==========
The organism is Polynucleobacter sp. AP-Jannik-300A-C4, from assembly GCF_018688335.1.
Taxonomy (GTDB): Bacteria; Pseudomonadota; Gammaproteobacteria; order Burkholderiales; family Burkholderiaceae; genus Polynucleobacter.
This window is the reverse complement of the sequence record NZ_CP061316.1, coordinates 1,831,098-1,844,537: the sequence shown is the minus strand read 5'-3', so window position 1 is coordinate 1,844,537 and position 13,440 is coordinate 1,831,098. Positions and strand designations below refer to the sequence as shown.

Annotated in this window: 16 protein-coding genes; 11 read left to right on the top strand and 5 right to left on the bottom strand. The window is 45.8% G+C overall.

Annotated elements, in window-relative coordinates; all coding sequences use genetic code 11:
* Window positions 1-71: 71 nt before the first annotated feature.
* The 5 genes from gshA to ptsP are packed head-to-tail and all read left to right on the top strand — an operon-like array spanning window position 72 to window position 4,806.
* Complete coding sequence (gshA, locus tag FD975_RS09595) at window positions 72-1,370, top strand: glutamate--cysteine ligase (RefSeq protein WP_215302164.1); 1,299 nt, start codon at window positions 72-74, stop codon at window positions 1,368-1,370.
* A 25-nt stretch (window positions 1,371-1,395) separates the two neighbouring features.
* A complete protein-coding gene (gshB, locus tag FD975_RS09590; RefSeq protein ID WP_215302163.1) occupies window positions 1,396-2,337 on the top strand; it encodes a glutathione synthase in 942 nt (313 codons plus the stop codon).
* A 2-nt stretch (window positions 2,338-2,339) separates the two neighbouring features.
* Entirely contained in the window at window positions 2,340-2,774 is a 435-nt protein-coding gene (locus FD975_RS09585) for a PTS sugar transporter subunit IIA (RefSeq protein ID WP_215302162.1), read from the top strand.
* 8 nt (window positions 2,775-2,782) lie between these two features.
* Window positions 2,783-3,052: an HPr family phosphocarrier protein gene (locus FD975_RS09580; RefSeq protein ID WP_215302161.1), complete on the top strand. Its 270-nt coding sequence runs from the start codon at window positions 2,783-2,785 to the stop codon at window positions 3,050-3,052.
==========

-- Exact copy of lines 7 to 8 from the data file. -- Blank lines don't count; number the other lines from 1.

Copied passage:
* The 5 genes from gshA to ptsP are packed head-to-tail and all read left to right on the top strand — an operon-like array spanning window position 72 to window position 4,806.
* Complete coding sequence (gshA, locus tag FD975_RS09595) at window positions 72-1,370, top strand: glutamate--cysteine ligase (RefSeq protein WP_215302164.1); 1,299 nt, start codon at window positions 72-74, stop codon at window positions 1,368-1,370.